- The Washington Times - Saturday, May 6, 2006

Even a postponed race couldn’t stop NASCAR from being the most-watched sport last weekend, as Fox Sports’ rain delay programming from Talladega Superspeedway in Alabama beat out broadcasts of hockey and basketball playoff games on competing networks.

Fill-in programs, including driver interviews, features and clips from previous races recorded a 4.5 rating Sunday according to Nielsen Media Research, representing about 5 million households tuned in.

By comparison, NHL playoff games on NBC scored a combined 2.2 rating, and Sunday’s NBA matchup between the Miami Heat and Chicago Bulls pulled in a 2.8 rating.

“This proves that NASCAR, like the NFL, is appointment viewing,” said Paul Swangard, managing director of the Warsaw Sports Marketing Center at the University of Oregon. “People make plans to watch, and won’t change even if it’s not on. They set themselves up to be in a NASCAR frame of mind. This does underscore that the NFL and NASCAR have the benefit of people who build a day around their events.”

The Aaron’s 499 race at Talladega always is one of the more popular races on the Nextel Cup schedule because of the unusually long track and restrictor-plate requirements that are often blamed for multi-car crashes. About 130,000 fans stayed for the race in Talladega on Monday.

“When you think about it, all of those people had to change whatever arrangements they had,” NASCAR spokesman Ramsey Poston said. “I think that, in and of itself, is a remarkable story. I think [Talladega] is one of the races people most like to watch. It’s a great track, it’s compelling and its fast. ”

NASCAR credited Fox for finding a way to keep viewers tuned in despite no on-track action Sunday. Fox’s rain delay programming included interviews with 13 different drivers, a conversation with actor Will Ferrell and a replay of the final laps of last year’s race at Talladega.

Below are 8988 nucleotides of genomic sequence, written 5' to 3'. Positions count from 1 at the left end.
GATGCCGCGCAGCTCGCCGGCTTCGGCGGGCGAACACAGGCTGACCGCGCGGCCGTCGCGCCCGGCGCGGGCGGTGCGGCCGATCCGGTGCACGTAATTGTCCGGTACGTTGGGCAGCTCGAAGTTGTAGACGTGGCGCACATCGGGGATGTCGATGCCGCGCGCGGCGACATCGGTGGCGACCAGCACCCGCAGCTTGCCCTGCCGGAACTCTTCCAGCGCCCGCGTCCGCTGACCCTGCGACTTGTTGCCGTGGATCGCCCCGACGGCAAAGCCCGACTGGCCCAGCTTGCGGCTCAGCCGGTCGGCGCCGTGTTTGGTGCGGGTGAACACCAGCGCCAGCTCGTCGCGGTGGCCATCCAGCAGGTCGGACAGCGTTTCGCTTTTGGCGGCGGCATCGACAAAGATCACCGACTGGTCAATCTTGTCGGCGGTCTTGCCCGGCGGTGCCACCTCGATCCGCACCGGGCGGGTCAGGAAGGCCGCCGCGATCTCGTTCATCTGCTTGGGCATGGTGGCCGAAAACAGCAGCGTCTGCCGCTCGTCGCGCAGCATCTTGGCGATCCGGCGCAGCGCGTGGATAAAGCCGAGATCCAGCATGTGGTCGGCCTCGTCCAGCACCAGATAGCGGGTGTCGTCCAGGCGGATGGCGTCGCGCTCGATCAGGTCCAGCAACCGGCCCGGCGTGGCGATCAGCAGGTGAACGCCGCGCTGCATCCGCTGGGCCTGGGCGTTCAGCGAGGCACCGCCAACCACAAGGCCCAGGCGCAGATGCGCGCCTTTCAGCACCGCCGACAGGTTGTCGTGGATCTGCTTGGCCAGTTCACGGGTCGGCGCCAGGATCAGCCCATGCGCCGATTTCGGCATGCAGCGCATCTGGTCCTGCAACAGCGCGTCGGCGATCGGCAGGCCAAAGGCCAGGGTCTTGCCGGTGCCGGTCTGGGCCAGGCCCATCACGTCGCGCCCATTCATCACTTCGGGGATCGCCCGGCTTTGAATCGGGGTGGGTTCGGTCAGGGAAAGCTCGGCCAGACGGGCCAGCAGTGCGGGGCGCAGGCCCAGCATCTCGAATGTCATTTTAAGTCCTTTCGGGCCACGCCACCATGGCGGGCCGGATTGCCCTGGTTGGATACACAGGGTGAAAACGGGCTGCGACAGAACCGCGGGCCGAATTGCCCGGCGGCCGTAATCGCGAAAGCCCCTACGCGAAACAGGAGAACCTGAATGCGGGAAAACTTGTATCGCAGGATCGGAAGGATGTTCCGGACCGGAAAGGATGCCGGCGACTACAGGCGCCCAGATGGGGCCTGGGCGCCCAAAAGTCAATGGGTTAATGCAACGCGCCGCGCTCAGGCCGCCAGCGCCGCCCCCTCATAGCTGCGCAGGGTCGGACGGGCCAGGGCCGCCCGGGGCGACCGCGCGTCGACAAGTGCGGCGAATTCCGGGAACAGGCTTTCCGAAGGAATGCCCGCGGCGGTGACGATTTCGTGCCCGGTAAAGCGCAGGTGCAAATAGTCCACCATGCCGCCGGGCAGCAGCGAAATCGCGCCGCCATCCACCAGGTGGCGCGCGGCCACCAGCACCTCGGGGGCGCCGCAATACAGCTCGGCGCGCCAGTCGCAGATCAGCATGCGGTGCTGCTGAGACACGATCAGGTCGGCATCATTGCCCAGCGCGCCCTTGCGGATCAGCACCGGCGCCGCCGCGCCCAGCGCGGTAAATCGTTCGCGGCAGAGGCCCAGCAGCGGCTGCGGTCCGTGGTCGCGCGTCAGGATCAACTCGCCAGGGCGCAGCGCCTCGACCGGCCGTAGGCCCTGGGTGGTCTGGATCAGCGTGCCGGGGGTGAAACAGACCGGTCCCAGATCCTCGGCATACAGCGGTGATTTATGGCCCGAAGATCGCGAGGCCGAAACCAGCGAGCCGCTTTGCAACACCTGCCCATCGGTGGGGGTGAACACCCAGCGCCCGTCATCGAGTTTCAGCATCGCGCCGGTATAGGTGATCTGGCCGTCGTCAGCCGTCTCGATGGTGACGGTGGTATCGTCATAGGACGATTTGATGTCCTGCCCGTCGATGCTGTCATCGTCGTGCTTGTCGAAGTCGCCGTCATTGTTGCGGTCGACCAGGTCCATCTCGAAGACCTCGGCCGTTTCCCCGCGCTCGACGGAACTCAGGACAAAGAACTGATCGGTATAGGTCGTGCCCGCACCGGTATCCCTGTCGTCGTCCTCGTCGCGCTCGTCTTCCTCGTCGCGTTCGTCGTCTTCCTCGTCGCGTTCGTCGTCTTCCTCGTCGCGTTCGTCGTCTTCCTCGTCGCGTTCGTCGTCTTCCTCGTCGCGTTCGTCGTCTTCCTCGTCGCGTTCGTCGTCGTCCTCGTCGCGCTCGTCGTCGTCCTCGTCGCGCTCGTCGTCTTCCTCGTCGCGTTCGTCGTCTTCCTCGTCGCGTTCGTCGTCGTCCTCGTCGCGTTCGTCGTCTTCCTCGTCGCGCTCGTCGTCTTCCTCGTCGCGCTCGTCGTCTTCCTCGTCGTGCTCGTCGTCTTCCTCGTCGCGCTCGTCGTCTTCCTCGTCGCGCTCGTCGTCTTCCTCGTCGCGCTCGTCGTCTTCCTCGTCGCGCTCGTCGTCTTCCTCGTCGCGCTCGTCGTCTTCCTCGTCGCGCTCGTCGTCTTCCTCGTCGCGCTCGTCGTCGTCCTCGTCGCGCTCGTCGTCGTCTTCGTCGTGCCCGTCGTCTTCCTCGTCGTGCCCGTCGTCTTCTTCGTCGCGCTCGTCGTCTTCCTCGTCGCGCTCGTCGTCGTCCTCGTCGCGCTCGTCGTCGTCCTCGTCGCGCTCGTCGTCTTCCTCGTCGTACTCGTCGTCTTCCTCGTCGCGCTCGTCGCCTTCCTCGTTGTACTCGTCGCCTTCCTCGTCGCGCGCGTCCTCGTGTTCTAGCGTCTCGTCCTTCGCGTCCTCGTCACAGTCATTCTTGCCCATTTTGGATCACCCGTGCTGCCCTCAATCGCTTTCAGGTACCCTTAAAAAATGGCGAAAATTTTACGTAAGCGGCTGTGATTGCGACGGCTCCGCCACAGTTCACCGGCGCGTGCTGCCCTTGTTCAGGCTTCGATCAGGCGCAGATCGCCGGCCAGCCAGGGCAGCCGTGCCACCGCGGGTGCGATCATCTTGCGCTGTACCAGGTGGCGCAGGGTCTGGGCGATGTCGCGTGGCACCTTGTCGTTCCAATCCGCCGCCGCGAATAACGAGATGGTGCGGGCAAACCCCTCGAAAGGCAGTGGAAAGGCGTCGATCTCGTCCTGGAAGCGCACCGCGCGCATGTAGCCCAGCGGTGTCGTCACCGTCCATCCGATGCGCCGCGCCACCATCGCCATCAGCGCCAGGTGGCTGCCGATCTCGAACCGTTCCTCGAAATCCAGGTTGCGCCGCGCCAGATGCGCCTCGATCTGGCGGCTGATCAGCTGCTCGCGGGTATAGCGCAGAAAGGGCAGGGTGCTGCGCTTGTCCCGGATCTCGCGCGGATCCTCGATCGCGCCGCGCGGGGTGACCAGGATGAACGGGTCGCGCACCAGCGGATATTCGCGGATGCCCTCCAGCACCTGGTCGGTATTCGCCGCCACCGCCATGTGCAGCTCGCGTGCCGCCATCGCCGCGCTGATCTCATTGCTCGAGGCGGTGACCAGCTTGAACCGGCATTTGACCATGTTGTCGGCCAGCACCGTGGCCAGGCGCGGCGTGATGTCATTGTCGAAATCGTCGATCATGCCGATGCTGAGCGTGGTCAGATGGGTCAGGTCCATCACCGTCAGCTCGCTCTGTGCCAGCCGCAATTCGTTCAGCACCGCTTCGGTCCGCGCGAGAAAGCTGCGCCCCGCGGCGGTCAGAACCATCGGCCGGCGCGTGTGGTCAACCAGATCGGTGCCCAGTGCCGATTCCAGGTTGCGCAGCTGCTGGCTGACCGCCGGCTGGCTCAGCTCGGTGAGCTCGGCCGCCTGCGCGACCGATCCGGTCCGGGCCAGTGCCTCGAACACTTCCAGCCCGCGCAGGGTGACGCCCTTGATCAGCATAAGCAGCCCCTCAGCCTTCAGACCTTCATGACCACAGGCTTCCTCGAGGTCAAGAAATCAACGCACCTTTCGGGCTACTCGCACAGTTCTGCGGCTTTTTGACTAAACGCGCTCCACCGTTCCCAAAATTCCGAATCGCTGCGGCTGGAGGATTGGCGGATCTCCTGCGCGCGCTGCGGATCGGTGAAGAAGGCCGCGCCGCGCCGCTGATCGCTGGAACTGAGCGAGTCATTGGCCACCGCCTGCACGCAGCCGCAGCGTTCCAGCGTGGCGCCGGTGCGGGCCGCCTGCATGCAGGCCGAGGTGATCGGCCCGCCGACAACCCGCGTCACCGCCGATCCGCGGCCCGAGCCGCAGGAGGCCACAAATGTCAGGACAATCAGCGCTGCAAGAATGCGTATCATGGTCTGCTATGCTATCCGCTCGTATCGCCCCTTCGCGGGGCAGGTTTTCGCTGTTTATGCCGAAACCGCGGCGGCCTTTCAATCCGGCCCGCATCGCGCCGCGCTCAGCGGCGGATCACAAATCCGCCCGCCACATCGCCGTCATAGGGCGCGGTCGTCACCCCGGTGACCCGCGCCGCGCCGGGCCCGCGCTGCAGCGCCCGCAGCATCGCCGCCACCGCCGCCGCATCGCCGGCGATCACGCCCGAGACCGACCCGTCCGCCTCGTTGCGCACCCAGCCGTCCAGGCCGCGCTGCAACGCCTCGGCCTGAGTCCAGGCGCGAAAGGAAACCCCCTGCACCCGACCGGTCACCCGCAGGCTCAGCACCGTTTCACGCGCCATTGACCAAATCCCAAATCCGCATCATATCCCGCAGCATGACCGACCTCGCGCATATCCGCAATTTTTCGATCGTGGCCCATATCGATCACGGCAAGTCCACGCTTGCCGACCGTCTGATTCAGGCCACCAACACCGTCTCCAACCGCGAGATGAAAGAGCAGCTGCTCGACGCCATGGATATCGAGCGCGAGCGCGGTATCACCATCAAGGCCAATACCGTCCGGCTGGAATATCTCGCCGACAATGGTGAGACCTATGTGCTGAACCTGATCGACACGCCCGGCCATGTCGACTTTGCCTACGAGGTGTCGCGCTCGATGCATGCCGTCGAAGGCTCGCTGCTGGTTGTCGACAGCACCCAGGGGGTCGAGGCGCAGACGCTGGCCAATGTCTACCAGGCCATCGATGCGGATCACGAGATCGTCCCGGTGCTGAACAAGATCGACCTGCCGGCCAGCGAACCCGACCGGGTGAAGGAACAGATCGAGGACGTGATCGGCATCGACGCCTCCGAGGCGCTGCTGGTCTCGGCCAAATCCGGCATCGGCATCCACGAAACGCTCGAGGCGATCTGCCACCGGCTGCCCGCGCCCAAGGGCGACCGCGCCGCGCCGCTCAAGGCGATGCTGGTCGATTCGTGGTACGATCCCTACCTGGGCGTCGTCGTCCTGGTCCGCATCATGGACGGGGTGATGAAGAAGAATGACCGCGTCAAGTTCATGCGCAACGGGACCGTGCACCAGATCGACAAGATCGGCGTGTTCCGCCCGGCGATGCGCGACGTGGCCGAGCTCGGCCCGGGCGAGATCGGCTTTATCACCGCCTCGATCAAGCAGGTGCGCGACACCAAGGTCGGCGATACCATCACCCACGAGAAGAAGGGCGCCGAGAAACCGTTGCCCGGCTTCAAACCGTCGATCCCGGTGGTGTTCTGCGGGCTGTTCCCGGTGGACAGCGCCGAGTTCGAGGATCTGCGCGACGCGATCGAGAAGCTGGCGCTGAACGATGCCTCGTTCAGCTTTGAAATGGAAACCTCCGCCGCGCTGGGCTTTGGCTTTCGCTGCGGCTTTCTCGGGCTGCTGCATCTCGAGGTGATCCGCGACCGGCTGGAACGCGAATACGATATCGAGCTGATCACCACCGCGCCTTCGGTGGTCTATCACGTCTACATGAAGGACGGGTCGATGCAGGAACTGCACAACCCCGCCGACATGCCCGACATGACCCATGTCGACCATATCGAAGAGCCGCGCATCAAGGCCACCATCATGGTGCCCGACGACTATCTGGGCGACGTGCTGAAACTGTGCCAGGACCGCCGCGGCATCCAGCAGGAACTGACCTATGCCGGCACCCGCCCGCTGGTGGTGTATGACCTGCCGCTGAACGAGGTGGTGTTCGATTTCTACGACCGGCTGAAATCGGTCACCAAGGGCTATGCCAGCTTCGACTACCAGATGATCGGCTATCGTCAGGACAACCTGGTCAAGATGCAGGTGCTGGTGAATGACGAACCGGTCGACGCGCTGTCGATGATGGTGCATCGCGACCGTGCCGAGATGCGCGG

“Fox did a great job,” Poston said. “People tune in and get a lot of what the booth guys are saying, whether there are cars on the track or now.”

Fox is in the last year of an six-year television contract with NASCAR that it shares with NBC, TNT and sister network FX. Next year, it begins an eight-year, $4.48 billion contract that it will share with ABC, ESPN, ESPN2 and TNT.

Last weekend marked the second time this year that NASCAR rain-delay programming beat out all other sports.

On March 19, Fox’s broadcast from the rain-delayed Golden Corral 500 from Atlanta Motor Speedway topped all other sports broadcasts, including the much anticipated NBA matchup featuring Kobe Bryant and LeBron James.

But the success of the broadcast doesn’t mean Fox Sports will be hoping for rain every weekend. The network said it would have landed a Nielsen rating of at least 7.0 if the race had been run Sunday. Without the race, it will be difficult for the network to reach its ratings goal for the year. So far, its average rating for the season is about 6.0, flat compared to last year at this time.

Last year, NASCAR’s Nextel Cup races averaged a 5.8 Nielsen rating, second only to NFL games and more than twice that of NBA and Major League Baseball broadcasts.

NASCAR Nation continues to impress us, and we were bullish from the start,” Fox Sports spokesman Tim Buckman said. “Since coming to Fox in 2001, the sport’s viewership has risen 20 percent and in today’s television landscape, that is nothing short of remarkable.”

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